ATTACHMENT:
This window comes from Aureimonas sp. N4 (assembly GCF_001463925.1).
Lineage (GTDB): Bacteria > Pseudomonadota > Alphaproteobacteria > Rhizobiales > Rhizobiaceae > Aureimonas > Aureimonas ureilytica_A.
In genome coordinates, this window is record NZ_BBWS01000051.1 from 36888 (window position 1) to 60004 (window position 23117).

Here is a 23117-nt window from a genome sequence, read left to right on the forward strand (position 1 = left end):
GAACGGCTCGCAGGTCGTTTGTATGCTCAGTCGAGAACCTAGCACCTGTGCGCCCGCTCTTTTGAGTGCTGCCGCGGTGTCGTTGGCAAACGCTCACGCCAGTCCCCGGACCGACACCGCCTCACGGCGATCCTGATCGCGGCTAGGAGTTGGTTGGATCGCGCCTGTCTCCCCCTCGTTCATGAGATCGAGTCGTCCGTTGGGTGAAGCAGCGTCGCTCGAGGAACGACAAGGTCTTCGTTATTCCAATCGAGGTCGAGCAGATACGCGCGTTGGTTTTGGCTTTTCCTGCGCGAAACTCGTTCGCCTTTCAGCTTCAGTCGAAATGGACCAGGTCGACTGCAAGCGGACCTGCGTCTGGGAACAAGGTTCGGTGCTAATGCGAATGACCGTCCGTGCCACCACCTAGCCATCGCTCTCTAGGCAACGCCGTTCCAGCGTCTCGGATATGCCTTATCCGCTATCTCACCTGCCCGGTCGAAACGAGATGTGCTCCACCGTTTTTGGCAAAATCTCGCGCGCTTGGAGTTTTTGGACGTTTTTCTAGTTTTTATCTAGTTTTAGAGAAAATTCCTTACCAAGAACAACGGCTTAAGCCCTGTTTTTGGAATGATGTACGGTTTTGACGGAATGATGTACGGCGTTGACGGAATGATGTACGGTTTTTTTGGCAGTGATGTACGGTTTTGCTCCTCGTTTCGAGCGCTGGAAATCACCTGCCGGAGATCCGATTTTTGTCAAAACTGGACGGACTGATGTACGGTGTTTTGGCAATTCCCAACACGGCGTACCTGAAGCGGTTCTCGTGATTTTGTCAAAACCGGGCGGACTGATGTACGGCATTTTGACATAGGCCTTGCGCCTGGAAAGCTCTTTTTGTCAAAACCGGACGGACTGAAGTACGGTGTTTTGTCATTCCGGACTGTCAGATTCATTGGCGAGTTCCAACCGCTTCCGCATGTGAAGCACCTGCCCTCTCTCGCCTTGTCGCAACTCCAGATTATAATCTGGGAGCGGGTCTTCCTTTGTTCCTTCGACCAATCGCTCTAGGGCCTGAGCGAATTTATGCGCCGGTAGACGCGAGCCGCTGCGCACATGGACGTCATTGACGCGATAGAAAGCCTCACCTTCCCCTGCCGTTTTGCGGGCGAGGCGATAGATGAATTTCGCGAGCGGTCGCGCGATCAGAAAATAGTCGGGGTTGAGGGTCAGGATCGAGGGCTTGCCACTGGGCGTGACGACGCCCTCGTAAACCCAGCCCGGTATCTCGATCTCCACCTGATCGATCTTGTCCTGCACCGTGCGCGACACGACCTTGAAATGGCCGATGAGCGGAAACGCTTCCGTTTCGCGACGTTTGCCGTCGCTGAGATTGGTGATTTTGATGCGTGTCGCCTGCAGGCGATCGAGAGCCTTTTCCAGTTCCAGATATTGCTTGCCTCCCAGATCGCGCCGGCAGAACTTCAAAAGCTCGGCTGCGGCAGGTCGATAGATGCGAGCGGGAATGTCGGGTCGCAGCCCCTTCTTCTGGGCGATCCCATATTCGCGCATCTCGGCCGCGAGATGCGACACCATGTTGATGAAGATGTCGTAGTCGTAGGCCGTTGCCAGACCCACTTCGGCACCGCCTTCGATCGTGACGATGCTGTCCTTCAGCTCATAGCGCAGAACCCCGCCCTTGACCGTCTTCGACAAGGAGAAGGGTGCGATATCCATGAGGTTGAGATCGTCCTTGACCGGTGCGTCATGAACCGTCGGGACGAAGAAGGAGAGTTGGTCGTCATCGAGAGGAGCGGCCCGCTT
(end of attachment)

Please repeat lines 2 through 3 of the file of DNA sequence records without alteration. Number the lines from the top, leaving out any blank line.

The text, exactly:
Lineage (GTDB): Bacteria > Pseudomonadota > Alphaproteobacteria > Rhizobiales > Rhizobiaceae > Aureimonas > Aureimonas ureilytica_A.
In genome coordinates, this window is record NZ_BBWS01000051.1 from 36888 (window position 1) to 60004 (window position 23117).